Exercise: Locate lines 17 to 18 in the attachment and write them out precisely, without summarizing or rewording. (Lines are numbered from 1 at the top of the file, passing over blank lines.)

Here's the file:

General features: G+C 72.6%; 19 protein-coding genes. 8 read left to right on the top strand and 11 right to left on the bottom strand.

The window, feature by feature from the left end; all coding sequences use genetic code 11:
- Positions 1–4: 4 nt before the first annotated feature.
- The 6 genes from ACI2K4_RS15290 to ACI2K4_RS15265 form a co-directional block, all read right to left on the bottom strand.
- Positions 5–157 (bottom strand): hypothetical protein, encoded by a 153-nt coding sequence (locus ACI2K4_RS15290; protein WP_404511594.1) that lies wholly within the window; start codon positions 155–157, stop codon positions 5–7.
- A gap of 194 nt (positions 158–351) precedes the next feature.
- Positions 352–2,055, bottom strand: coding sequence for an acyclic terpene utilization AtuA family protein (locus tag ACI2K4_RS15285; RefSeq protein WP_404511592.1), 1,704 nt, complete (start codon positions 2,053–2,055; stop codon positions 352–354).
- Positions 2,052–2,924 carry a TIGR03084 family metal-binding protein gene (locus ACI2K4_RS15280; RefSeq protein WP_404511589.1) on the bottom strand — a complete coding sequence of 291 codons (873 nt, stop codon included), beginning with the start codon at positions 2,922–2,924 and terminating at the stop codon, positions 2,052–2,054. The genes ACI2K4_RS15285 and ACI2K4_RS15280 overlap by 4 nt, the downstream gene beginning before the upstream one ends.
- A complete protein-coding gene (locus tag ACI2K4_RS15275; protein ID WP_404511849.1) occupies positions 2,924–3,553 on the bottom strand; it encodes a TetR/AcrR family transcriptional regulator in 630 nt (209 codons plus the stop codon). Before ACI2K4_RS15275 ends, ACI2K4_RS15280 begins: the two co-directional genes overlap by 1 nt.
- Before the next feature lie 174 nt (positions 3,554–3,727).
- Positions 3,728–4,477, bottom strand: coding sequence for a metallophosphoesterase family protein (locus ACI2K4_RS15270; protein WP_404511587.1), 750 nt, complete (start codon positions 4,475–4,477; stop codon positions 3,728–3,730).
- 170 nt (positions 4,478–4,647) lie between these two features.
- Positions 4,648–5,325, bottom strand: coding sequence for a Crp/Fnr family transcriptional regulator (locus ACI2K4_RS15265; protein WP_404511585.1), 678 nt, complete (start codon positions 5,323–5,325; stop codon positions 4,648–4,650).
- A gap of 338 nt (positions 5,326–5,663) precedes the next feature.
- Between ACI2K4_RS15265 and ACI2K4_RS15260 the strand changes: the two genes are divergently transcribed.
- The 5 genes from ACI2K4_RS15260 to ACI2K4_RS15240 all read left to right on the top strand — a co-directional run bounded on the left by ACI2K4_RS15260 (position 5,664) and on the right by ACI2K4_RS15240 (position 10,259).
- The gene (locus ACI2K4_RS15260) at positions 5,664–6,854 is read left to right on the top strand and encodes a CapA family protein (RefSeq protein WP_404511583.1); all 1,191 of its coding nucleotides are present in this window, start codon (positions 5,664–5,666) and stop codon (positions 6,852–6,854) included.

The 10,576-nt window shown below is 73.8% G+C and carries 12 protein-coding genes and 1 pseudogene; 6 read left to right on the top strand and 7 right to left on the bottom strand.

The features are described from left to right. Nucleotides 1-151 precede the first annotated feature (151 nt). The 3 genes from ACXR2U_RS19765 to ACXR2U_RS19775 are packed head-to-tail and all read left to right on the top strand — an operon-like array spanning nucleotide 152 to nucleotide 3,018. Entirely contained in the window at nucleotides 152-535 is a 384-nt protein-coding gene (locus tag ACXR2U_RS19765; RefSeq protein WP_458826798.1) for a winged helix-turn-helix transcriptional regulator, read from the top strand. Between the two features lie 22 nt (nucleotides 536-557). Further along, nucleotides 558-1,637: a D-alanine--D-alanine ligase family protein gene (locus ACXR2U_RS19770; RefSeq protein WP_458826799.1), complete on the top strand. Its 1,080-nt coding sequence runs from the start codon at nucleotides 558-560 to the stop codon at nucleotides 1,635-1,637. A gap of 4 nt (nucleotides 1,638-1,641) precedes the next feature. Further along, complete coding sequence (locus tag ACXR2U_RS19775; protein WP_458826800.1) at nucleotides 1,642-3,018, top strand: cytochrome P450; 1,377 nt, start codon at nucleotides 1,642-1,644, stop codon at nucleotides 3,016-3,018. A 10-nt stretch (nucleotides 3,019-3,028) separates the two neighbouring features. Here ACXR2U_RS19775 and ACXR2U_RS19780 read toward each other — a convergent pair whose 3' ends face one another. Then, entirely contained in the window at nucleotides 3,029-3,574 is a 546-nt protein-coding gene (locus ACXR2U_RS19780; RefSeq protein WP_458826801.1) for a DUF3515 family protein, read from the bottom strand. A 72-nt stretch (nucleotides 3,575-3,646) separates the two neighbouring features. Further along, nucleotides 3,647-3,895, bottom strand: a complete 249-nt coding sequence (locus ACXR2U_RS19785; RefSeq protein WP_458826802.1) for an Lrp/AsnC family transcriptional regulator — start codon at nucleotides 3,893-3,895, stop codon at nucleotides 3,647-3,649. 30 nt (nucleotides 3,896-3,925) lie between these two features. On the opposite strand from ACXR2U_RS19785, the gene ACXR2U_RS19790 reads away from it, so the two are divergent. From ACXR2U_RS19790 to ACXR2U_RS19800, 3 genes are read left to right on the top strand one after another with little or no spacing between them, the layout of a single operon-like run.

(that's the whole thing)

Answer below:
- The gene (locus ACI2K4_RS15260) at positions 5,664–6,854 is read left to right on the top strand and encodes a CapA family protein (RefSeq protein WP_404511583.1); all 1,191 of its coding nucleotides are present in this window, start codon (positions 5,664–5,666) and stop codon (positions 6,852–6,854) included.

The 10,576-nt window shown below is 73.8% G+C and carries 12 protein-coding genes and 1 pseudogene; 6 read left to right on the top strand and 7 right to left on the bottom strand.